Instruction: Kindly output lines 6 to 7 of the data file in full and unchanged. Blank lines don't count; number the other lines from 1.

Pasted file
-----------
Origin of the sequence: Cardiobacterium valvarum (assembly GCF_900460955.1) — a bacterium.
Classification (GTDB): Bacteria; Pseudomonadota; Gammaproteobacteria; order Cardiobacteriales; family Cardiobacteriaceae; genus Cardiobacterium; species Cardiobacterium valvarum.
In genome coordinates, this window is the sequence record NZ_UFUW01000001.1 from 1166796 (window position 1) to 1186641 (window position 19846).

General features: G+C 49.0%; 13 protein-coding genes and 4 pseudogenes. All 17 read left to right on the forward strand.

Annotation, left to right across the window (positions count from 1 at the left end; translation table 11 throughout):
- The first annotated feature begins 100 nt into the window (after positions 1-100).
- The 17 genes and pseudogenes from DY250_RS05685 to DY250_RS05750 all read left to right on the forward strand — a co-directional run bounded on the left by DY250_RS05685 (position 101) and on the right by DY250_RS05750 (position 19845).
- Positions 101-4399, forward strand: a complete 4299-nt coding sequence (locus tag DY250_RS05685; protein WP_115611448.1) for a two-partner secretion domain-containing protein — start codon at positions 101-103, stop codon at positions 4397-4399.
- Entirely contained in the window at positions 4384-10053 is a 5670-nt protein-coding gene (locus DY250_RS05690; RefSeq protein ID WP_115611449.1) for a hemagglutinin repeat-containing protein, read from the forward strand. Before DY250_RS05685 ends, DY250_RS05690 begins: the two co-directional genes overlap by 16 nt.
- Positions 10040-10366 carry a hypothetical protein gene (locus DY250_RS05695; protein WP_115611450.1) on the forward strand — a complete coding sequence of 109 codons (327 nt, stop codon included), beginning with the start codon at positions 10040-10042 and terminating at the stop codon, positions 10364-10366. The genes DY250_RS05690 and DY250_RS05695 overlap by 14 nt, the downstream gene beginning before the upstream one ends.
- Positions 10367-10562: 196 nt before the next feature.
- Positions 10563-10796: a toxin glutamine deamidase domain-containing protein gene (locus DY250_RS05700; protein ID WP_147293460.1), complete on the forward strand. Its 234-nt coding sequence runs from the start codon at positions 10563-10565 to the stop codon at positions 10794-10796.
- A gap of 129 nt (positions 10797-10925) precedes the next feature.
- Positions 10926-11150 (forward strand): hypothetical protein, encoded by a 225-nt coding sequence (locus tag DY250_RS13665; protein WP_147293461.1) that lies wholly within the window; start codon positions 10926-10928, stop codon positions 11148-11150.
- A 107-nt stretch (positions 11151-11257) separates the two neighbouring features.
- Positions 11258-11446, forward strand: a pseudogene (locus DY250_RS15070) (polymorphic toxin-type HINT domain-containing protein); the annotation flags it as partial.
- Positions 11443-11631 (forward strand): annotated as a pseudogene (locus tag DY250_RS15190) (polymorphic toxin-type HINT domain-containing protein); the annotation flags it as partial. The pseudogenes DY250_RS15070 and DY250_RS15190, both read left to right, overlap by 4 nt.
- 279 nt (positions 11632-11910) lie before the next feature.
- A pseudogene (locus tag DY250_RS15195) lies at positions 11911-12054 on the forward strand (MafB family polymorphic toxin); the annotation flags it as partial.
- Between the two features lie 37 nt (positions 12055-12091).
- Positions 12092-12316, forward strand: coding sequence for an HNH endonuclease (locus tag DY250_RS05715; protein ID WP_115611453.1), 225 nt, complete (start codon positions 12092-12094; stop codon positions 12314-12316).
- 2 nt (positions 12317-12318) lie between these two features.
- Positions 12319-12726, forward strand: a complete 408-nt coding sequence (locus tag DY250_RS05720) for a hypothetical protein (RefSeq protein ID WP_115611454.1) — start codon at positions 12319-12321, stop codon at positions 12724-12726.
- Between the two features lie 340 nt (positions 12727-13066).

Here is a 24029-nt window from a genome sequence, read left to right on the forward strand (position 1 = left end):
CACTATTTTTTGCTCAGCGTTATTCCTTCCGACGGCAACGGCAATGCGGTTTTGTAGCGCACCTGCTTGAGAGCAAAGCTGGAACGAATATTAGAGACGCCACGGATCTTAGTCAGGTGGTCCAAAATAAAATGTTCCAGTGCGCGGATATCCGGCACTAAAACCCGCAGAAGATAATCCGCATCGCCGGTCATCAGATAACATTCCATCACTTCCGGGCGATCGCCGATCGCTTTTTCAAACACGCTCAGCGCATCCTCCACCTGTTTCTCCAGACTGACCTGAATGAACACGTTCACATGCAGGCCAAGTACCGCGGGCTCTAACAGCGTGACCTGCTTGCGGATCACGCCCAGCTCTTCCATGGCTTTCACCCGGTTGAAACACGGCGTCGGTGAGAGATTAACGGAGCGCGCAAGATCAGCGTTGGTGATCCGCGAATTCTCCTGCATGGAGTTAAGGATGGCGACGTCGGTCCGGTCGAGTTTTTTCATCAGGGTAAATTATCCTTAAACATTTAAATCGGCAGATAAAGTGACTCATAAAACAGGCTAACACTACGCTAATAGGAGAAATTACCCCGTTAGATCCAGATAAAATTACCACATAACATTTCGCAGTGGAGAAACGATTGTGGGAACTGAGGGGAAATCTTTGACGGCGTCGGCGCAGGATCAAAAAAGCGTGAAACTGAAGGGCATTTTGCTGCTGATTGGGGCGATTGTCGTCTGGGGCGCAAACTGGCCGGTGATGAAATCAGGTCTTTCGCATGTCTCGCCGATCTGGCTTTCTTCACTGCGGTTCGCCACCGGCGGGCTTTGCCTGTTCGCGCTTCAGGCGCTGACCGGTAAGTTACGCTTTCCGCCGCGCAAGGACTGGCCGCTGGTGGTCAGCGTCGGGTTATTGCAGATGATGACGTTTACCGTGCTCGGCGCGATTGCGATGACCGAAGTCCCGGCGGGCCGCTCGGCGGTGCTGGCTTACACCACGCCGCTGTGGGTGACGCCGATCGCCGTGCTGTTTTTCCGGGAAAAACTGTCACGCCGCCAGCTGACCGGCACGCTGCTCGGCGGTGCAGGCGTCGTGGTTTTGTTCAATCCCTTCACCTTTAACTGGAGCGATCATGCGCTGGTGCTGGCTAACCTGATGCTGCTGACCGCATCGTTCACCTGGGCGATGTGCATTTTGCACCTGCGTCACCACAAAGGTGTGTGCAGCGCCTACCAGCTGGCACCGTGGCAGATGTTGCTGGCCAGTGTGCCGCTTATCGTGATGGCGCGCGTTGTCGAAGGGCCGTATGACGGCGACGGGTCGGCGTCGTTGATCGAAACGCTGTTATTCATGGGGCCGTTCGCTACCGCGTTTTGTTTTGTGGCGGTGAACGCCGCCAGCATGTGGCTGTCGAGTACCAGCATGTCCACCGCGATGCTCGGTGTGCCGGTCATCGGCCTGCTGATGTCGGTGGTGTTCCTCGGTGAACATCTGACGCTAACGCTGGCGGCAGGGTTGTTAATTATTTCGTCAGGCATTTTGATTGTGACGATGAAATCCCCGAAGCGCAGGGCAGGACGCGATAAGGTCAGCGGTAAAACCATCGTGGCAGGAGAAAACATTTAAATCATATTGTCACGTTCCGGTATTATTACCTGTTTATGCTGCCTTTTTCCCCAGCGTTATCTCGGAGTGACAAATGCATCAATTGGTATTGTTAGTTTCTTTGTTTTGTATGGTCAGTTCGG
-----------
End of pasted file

- The first annotated feature begins 100 nt into the window (after positions 1-100).
- The 17 genes and pseudogenes from DY250_RS05685 to DY250_RS05750 all read left to right on the forward strand — a co-directional run bounded on the left by DY250_RS05685 (position 101) and on the right by DY250_RS05750 (position 19845).